(April 2) They don’t make ’em like Jimmie Manson anymore.
Born in 1921 to Syrian-American parents, she was raised by her mother of eight children after her father died at the age of 34. She graduated from the old Lansing Central High School in 1939 (the first daughter in her family to do so), then went to work for state government. She enlisted in the U.S. Navy during World War II and was stationed in Chicago before being honorably discharged at the end of the conflict and returning to her civil service job in state government.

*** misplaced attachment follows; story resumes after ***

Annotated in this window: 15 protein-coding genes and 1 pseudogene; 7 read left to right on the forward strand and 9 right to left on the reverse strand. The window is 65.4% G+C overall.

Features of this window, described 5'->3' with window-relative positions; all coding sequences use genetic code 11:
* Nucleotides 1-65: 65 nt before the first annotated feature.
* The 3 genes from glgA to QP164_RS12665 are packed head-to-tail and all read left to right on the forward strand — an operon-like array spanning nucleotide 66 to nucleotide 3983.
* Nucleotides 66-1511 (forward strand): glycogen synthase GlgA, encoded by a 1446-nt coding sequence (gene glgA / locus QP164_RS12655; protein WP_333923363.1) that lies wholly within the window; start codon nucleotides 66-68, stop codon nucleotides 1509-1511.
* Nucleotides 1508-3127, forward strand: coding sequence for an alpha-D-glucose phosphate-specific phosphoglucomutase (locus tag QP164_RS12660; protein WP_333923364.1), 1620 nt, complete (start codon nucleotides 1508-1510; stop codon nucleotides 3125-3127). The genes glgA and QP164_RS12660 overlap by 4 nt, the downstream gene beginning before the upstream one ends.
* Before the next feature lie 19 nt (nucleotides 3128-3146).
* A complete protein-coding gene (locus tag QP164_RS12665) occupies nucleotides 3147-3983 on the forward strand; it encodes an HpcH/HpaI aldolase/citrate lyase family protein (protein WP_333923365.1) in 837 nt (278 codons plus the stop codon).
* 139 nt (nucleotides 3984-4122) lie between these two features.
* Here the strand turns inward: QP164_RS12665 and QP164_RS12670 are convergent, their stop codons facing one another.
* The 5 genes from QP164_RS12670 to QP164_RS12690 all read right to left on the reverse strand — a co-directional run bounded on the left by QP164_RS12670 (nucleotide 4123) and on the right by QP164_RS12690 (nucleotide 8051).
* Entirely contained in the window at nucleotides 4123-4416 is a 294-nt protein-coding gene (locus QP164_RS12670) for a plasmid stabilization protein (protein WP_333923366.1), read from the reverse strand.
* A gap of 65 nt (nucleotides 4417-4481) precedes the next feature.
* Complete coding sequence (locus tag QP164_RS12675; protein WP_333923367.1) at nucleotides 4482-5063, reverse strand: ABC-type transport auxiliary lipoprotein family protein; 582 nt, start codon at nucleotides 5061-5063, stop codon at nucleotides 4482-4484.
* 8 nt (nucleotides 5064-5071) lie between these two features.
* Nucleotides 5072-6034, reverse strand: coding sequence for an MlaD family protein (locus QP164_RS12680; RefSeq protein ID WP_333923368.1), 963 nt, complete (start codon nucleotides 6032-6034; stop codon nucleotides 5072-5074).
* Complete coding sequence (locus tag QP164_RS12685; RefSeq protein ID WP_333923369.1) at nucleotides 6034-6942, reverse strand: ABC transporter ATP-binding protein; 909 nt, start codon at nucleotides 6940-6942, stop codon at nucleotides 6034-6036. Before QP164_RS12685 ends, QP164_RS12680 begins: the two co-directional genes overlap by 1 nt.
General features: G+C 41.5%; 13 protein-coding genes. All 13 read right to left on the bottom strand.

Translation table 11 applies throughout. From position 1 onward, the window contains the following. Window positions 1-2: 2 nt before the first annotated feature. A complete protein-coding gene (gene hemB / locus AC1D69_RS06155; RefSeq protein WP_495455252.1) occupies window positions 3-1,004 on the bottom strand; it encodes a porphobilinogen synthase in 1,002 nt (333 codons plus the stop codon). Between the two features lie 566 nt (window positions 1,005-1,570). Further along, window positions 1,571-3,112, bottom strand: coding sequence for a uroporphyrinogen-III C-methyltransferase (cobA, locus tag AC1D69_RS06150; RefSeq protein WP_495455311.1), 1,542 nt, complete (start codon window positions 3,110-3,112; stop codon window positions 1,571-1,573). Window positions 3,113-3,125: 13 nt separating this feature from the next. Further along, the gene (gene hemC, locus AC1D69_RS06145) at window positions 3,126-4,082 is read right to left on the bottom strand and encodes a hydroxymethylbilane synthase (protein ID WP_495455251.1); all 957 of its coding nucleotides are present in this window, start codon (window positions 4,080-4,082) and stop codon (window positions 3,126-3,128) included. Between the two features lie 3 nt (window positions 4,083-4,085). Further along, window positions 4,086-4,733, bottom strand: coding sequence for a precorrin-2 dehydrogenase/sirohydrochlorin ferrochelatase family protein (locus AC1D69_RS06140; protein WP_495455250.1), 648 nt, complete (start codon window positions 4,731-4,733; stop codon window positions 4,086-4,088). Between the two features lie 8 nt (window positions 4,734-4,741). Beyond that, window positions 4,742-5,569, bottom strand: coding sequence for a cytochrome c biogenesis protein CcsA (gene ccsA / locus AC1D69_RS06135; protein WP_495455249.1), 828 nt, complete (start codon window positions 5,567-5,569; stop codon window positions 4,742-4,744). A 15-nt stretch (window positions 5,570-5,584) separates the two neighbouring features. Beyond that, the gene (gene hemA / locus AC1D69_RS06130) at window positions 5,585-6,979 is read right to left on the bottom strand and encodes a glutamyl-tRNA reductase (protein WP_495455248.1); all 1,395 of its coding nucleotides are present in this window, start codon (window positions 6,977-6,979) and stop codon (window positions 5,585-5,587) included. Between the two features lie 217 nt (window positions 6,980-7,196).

She was the “right-hand” gal for a number of top administrators in the executive branch, particularly Gus Harrison, head of the state Corrections system and later Michigan’s first Lottery Commissioner, appointed by Gov. William G. Milliken. She later worked for a succession of state representatives and state senators. Along the way, she co-founded Lansing’s Pioneer Civitan Club, which still flourishes today.
Along the way, Jimmie Manson was a great friend to all who knew her. Her death is a loss to everyone, including members of St. Paul’s Episcopal Church across the street from the north end of the state capitol, where she was baptized and of which she was a lifelong member.
She died at age 95 on Good Friday, March 25, surrounded by family. Few will be as sorely missed.